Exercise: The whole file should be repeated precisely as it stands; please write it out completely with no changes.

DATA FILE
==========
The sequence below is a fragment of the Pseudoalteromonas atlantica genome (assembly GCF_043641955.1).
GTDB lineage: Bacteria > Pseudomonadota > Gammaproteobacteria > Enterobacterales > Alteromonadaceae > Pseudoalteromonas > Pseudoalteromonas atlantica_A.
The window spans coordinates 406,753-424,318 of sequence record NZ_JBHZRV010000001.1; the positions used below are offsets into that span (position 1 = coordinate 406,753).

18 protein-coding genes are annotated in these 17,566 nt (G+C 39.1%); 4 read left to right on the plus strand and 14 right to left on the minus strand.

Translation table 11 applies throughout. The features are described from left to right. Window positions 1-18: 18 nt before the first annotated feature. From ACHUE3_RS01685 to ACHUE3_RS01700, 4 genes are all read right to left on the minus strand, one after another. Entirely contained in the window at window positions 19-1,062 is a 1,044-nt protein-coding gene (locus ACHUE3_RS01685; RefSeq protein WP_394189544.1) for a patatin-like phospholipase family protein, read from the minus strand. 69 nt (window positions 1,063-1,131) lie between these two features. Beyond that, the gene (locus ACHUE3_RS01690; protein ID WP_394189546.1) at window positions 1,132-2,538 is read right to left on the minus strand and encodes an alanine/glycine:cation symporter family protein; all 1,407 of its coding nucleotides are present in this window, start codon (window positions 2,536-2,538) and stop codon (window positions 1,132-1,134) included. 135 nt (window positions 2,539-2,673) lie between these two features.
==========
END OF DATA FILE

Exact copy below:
The sequence below is a fragment of the Pseudoalteromonas atlantica genome (assembly GCF_043641955.1).
GTDB lineage: Bacteria > Pseudomonadota > Gammaproteobacteria > Enterobacterales > Alteromonadaceae > Pseudoalteromonas > Pseudoalteromonas atlantica_A.
The window spans coordinates 406,753-424,318 of sequence record NZ_JBHZRV010000001.1; the positions used below are offsets into that span (position 1 = coordinate 406,753).

18 protein-coding genes are annotated in these 17,566 nt (G+C 39.1%); 4 read left to right on the plus strand and 14 right to left on the minus strand.

Translation table 11 applies throughout. The features are described from left to right. Window positions 1-18: 18 nt before the first annotated feature. From ACHUE3_RS01685 to ACHUE3_RS01700, 4 genes are all read right to left on the minus strand, one after another. Entirely contained in the window at window positions 19-1,062 is a 1,044-nt protein-coding gene (locus ACHUE3_RS01685; RefSeq protein WP_394189544.1) for a patatin-like phospholipase family protein, read from the minus strand. 69 nt (window positions 1,063-1,131) lie between these two features. Beyond that, the gene (locus ACHUE3_RS01690; protein ID WP_394189546.1) at window positions 1,132-2,538 is read right to left on the minus strand and encodes an alanine/glycine:cation symporter family protein; all 1,407 of its coding nucleotides are present in this window, start codon (window positions 2,536-2,538) and stop codon (window positions 1,132-1,134) included. 135 nt (window positions 2,539-2,673) lie between these two features.